In June, Reynolds and Cobb Sheriff Neil Warren asked the Georgia Bureau of Investigation to examine accusations Joseph Pond of east Cobb made against Birrell.
Pond and Birrell have been at odds ever since Pond’s neighbor complained to Birrell about his chickens.
The chickens violated the county’s zoning ordinance and Pond was forced to get rid of them. Pond responded by filing two ethics complaints against Birrell with the county’s ethics board, both of which were dismissed.
Reynolds said after receiving the results of the GBI investigation Thursday, he determined that Birrell engaged in no criminal wrongdoing.
“According to our conversation with GBI, there were some inaccuracies, but it didn’t rise up to anything that we believe to be an intentional false statement, so there’s no criminal matter here, and as far as we’re concerned the matter is over,” Reynolds said.
For example, the GBI found that Birrell falsely stated that Pond attended “virtually every commission meeting wearing a chicken hat.”
The GBI reports that, “The facts indicate that Mr. Pond attended and spoke at 10 of 30 commissioner meetings during the time period of Aug. 1, 2011, and Oct. 30, 2012. Moreover, the evidence indicates that Mr. Pond did not purchase the chicken hat in question until May 7, 2012.”
A matter of definitions
The GBI cites Merriam-Webster’s definition of “virtually” as “almost or entirely or nearly.”
“Clearly, 10 out of 30 is not ‘virtually every,’” the GBI report states.
The GBI goes on to say that Birrell’s Marietta attorney, Fred Bentley Jr., admitted the decision to use the word “virtually” was his “and that he wrote the brief and intended the brief as a persuasive document.”
Reynolds said the report settled the matter.
“Commissioner Birrell did nothing of a criminal nature,” he said. “In fact, I will state for the public record that during the course of this investigation she has not contacted this office, she has acted and conducted herself above reproach, and there are absolutely categorically, unequivocally no criminal acts committed by her whatsoever.”
A timeline included in the report shows how Pond brought chickens to his residence in April 2011. In June 2011, his neighbor, Carole Kell, mother of Cobb Superior Court Judge Tain Kell, reported to Birrell that Pond was in violation of the county’s zoning ordinance.
Pond applied for a variance to have chickens, but was denied and later cited with a code violation. He later filed an ethics complaint against Birrell, which was dismissed by the county’s ethics board in December 2012.
Pond filed a second ethics complaint against Birrell that also was dismissed April 30.
Following the dismissal of both complaints, Pond asked Reynolds and Warren to investigate Birrell, accusing her of making false statements during her ethics hearing.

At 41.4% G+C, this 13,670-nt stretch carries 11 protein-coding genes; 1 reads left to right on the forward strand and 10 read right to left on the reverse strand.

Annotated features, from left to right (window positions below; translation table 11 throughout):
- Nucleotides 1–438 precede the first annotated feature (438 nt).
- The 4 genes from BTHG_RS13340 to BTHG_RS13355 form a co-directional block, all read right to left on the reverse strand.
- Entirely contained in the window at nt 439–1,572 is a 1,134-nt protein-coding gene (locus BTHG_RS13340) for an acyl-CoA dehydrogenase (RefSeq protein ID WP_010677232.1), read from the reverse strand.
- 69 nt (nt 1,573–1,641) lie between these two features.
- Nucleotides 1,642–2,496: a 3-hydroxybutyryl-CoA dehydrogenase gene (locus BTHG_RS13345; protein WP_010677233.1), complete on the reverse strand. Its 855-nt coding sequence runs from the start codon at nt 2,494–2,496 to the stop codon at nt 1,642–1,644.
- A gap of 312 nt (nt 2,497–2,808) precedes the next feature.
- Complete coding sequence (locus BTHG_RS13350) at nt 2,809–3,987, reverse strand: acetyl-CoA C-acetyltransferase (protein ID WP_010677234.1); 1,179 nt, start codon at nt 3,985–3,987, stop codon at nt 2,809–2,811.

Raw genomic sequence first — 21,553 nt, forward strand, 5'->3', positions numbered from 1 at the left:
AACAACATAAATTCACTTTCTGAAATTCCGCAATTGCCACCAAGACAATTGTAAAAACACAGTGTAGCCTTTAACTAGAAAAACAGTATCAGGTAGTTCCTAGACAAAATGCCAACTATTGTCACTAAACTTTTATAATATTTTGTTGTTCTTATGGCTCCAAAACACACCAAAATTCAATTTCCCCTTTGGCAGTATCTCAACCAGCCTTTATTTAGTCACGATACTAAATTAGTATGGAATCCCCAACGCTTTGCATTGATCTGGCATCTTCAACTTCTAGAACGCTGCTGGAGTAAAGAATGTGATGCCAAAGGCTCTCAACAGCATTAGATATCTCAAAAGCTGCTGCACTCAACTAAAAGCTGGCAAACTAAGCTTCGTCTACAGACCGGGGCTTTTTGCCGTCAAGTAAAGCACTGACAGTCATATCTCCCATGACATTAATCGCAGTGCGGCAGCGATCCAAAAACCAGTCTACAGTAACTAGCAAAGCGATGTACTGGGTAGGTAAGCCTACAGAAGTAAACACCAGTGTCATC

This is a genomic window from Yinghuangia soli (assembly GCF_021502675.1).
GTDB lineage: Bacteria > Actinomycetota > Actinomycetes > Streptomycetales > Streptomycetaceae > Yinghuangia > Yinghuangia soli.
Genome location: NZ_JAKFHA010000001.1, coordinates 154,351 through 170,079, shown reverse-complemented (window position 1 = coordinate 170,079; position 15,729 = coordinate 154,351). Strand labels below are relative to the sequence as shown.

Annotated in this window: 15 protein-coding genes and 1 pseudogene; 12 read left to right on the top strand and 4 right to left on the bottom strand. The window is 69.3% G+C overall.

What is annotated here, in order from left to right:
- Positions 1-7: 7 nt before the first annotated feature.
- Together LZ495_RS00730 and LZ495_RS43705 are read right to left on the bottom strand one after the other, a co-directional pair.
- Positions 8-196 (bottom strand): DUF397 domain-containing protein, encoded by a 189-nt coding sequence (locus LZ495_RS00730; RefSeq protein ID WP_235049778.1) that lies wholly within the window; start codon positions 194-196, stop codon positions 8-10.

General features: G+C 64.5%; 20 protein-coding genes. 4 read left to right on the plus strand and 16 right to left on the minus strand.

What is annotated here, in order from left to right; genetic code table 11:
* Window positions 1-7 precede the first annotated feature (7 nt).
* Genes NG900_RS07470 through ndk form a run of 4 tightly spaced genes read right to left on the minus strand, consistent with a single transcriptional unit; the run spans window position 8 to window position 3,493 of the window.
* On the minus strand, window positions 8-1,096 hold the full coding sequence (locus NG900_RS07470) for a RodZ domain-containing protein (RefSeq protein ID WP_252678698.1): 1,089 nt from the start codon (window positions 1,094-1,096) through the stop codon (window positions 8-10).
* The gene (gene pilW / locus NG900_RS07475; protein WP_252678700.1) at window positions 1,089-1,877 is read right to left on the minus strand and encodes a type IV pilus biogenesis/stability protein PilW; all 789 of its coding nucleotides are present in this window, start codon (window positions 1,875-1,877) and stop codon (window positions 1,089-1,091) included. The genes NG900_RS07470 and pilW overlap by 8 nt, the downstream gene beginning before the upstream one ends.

A waste of taxpayer money?
Birrell called the GBI report and statements by Reynolds “very good news.”
“I’ve maintained my innocence all along with the last two claims with the ethics board, and once again, it’s been dismissed and hopefully the matter is over and put to rest now after three dismissals and being exonerated and cleared on all three filings,” Birrell said. “I truly hope that this is over and put to rest and we can move on and not continue to waste taxpayers’ money and county and state resources and time.”
In reaction to Reynolds’ comments saying the case was over, Pond honed in on some of the inaccuracies in the GBI report, citing the brief Bentley filed.
“Commissioner Birrell admitted to the GBI that some of the information in the brief was not accurate,” Pond said. “Regardless of this and other evidence, Reynolds concludes that no criminal acts occurred. I am disappointed that the county aggressively prosecutes common residents for the most minor offenses, but turns its head when a sitting commissioner breaks not just the state law, but the trust of the people.”
Pond said he doesn’t think Birrell is a bad person.
“She probably did not consider the questionable ethics of the customs presented to her by the previous commissioner, Chairman Tim Lee,” Pond said. “She may have just scanned the briefs written by attorney Bentley, without thinking about fact-checking. Surely she trusted that he was operating fully within the law, and would not put her in a compromising position. Nonetheless, the ethics board was given a sworn brief with false information, and that is not legal under Georgia state law.”
Pond said he was sorry Birrell believes it is a waste of taxpayer money to ensure “an honest and transparent government.”
“I think that spending $4.8 million dollars for a transit study is a waste of taxpayer money,” he said. “If she had not hired her attorney, maybe the brief would have (been) less ‘persuasive’ and more factual. The commissioners are elected by the people to run the affairs of our county government; it is our duty to watch over them and ensure that they are living up to the oath of office that they took. I stand by my actions, and will continue to watch over and participate in our local government — an activity that more residents should take up.”